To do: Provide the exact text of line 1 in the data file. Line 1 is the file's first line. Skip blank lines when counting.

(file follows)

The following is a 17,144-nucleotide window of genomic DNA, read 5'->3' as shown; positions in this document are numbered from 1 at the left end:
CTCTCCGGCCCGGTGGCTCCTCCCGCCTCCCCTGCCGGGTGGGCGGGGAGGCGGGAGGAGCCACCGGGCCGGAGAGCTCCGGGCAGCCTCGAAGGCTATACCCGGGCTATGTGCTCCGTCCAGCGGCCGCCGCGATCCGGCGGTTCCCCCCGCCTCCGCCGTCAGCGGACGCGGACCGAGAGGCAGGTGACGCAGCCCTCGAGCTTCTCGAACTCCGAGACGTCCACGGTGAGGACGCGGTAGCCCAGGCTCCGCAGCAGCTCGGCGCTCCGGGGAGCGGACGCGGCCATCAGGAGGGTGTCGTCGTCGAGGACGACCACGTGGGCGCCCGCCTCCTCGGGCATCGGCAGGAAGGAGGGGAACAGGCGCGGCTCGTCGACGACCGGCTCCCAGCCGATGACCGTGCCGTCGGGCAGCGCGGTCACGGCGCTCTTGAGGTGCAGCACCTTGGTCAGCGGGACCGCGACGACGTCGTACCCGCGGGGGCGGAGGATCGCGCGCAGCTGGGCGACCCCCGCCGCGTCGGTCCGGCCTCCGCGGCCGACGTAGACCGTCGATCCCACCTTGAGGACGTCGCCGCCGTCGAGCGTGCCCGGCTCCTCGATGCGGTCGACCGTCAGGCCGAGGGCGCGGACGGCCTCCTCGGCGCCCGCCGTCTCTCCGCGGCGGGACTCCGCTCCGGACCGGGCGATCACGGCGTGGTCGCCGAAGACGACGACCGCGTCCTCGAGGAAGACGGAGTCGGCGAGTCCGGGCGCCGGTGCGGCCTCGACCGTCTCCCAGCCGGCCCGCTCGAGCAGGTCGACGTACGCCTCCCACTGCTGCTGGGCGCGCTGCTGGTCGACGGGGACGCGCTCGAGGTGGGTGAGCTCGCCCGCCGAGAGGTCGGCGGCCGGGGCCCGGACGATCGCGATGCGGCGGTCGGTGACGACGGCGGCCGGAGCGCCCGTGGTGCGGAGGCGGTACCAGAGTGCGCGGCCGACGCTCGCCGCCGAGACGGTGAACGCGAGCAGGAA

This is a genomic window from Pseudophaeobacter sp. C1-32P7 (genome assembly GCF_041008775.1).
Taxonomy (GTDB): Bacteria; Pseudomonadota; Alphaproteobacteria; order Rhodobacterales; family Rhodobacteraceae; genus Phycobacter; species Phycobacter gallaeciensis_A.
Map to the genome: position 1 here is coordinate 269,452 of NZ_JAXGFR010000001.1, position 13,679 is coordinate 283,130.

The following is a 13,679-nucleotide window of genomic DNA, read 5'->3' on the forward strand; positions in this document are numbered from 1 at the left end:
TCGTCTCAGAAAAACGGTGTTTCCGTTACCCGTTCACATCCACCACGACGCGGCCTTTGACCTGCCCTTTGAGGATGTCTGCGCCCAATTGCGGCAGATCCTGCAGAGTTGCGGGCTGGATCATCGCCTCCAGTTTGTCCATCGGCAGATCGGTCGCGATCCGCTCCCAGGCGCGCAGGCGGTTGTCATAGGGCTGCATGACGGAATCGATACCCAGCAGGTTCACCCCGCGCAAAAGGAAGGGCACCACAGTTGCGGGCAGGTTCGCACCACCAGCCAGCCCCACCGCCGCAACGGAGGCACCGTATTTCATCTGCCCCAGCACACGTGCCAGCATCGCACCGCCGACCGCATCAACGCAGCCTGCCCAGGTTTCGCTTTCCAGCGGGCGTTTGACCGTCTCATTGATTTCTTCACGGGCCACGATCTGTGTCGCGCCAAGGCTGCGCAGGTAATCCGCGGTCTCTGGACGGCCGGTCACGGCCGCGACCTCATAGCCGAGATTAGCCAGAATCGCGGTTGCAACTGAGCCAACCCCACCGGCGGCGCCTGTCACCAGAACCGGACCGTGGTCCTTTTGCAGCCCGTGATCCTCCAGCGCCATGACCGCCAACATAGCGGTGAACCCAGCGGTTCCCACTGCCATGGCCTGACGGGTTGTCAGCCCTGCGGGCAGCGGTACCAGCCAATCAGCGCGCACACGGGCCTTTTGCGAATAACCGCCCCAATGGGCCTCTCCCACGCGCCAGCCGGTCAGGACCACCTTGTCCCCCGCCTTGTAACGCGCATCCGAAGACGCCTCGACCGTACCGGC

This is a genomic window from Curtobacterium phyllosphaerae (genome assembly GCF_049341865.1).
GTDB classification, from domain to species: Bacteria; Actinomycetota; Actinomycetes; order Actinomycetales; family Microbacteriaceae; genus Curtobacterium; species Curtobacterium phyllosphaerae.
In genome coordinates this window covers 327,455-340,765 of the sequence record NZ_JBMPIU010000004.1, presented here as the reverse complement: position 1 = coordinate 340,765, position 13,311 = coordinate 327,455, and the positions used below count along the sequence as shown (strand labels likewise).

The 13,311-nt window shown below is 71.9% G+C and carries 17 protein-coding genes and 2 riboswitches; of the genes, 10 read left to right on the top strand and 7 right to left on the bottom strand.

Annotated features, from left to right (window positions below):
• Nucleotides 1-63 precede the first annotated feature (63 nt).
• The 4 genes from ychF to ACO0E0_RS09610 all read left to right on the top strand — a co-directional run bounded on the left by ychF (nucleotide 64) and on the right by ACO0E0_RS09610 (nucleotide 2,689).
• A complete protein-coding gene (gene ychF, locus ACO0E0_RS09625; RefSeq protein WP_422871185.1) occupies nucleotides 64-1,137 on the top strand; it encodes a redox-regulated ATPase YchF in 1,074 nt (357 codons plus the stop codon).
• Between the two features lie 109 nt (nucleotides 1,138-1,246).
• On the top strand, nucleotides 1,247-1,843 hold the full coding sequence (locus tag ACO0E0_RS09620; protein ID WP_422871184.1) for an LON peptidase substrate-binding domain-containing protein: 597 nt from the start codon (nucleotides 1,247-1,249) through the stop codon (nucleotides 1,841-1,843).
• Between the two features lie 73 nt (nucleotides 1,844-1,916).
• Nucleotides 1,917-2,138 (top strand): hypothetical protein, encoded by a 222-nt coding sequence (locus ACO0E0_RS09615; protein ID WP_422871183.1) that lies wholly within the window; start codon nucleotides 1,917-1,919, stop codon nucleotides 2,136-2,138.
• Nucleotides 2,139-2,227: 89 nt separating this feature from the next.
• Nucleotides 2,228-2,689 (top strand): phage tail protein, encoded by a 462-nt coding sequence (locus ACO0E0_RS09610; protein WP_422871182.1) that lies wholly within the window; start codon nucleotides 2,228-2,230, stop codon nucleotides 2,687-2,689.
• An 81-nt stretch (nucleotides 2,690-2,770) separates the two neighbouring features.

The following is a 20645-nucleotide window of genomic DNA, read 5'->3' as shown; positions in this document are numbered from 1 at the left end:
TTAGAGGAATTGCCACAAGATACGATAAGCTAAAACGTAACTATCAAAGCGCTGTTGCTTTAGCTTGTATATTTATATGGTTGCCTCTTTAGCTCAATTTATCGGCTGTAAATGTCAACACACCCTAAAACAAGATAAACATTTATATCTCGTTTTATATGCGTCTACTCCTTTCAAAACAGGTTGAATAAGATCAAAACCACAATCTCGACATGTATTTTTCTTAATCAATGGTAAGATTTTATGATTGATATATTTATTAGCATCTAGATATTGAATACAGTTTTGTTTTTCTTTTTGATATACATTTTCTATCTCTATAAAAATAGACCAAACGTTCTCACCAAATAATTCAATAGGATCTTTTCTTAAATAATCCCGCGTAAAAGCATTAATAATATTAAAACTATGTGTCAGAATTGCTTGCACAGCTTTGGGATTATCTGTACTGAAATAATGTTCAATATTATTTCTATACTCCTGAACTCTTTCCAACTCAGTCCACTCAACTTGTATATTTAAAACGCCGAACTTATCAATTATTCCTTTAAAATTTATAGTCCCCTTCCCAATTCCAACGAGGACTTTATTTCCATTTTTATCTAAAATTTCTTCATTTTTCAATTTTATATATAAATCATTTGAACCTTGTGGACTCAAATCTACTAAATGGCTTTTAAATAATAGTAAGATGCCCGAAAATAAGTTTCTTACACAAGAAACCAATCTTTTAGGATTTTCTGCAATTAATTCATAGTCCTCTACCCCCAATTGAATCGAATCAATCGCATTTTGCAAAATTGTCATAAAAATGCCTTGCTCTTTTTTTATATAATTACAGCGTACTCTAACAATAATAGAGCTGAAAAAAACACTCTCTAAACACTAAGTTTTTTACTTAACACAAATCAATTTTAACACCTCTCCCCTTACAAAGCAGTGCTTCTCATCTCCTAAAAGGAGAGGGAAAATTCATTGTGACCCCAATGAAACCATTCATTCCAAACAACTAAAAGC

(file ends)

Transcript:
The following is a 17,144-nucleotide window of genomic DNA, read 5'->3' as shown; positions in this document are numbered from 1 at the left end: